might be a totally crazy idea
- but id read the owners manual

its in there
AnswerID: 446807

Follow Up By: Rockape - Monday, Feb 28, 2011 at 07:11

Monday, Feb 28, 2011 at 07:11
Get outmore,
you is crazy, what would the maker of the engine know about it. LOL.

Have a good one
FollowupID: 719187

Reply By: cycadcenter - Monday, Feb 28, 2011 at 04:47

Monday, Feb 28, 2011 at 04:47
I've always run them in with varyng load and throttle for the first couple of thousand kms then drop the oil and filters and fuel filter incase there are any little greebles floating around from manufacture.

I would think that driving at full throttle with no load wouldn't be the best thing to do to a new Troopy.


AnswerID: 446808

Reply By: Wilko (Parkes NSW) - Monday, Feb 28, 2011 at 08:43

Monday, Feb 28, 2011 at 08:43
Hi Dave

I'd vary your speed and accelerate differently (hard to slower) to ensure the moving mechanical parts bed in correctly and don't over rev (exactly what others have replied)

Some of the farm utes around here only idle around the paddocks checking stock etc and that can glaze the bore. They need to be driven a bit harder at time to ensure that it doesnt occur.

Cheers Wilko
AnswerID: 446822

Reply By: guzzi - Monday, Feb 28, 2011 at 08:45

Monday, Feb 28, 2011 at 08:45
Do an internet search on the toyota V8 diesel and oil usage.
It appears the engines that have been lightly loaded are suffering from excessive oil use and those that have been driven harder aren't, although this doesnt appear to be a hard and fast rule either.
Dont baby it, dont flog it, dont lug it around at low rpm, dont over rev it, vary load and speed for the first 500 to 1000km general city driving is good for this, accelerate up hills, dont sit at the one rpm range for long periods.
Diesels do like to be worked, but there is a difference between working hard and abuse, also full throttle in a V8 diesel will only see you donating money to the speed obsessed govt and little else.
Also as mentioned above read the owners manual and have a talk to the service department about what they recommend.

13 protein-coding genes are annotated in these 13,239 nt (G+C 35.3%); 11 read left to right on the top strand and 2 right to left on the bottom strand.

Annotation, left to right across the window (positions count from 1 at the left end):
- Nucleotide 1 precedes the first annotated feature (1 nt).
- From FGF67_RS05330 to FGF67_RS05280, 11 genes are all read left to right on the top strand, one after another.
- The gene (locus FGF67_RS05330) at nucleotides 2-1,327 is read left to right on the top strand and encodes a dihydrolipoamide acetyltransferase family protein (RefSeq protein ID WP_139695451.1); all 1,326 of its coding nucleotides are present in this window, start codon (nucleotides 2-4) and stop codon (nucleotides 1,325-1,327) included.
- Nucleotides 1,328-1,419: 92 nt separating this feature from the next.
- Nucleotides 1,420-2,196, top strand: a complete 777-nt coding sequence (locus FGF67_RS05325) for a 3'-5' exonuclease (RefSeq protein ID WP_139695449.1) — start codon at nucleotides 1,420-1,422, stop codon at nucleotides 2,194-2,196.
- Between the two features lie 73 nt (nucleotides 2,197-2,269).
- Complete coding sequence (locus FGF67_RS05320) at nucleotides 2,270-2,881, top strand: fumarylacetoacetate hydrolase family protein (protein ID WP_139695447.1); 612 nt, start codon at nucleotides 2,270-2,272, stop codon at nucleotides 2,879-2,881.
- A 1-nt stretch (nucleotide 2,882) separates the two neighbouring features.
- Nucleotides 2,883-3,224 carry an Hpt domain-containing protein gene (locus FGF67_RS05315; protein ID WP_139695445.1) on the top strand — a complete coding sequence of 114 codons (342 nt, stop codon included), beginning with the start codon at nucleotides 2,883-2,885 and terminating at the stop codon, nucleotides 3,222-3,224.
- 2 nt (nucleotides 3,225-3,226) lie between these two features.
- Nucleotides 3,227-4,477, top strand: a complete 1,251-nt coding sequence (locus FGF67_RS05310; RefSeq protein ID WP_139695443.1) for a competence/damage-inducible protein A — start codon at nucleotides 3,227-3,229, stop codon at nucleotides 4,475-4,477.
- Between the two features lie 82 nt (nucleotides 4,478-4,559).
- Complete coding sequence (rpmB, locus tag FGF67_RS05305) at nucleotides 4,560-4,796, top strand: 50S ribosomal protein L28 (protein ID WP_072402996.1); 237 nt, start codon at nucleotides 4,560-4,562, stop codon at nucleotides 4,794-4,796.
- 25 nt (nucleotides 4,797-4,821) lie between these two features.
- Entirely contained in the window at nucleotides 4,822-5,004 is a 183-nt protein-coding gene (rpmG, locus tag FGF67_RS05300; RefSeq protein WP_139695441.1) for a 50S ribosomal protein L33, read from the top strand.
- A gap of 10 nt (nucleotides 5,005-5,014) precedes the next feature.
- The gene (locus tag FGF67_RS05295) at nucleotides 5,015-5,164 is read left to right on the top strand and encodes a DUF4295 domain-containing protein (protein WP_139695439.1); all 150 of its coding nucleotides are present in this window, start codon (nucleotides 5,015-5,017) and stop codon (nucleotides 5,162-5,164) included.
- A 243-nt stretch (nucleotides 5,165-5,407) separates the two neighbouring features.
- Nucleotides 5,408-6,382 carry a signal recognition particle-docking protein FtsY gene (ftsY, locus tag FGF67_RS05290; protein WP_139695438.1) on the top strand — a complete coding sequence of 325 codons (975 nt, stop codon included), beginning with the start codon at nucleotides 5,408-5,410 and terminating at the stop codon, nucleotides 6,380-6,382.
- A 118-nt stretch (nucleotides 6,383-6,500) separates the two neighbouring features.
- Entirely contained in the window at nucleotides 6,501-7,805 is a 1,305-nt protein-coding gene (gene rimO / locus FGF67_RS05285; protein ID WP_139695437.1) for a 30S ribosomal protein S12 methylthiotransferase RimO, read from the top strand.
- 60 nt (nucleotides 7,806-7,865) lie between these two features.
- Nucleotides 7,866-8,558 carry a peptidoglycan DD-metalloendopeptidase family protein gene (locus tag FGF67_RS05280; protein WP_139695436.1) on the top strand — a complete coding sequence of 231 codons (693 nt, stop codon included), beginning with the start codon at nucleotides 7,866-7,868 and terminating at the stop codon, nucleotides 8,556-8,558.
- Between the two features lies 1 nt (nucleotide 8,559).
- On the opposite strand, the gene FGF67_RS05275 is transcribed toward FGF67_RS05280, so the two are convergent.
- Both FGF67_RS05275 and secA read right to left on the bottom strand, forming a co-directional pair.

AnswerID: 446823

Reply By: baza - Monday, Feb 28, 2011 at 16:24

Monday, Feb 28, 2011 at 16:24
A 'race' mechanic at a ride day (motorcycles) gave a few of us his take on the whole run in thing (the aim being to get max hp out of the engine).

He believes that the honing on the cylinder bores only last the first 50 Km or so. This means you have to load the engine up (once everything is up to temp) within this period to get the rings to seat correctly, as the honing 'wears' the rings in. Sounds reasonable, but I'm not an expert.

The other thing he said was re the engine revs, we are talking high piston speed engines here, so may not be relevant to 4x4 diesels. He said they need to be taken to the red line frequently, but not held there. The theory behind this one is that at the top end of the piston speed (high rpm) the conrods stretch that poof'teenth on an inch more, so the ring get higher in the bore. If you don't they bed in a tad lower, so you never get that tiny extra stoke.

I'm not 100% sure it is all technically correct, but use a conservative version of that and have always had 'good' engines.
AnswerID: 446888

Follow Up By: SDG - Monday, Feb 28, 2011 at 19:07

Monday, Feb 28, 2011 at 19:07
I've been told basically the same thing by bike mechanics.
FollowupID: 719261

Reply By: SDG - Monday, Feb 28, 2011 at 19:10

Monday, Feb 28, 2011 at 19:10
I was told by a diesel mechanic to drive it like you stole it.
AnswerID: 446912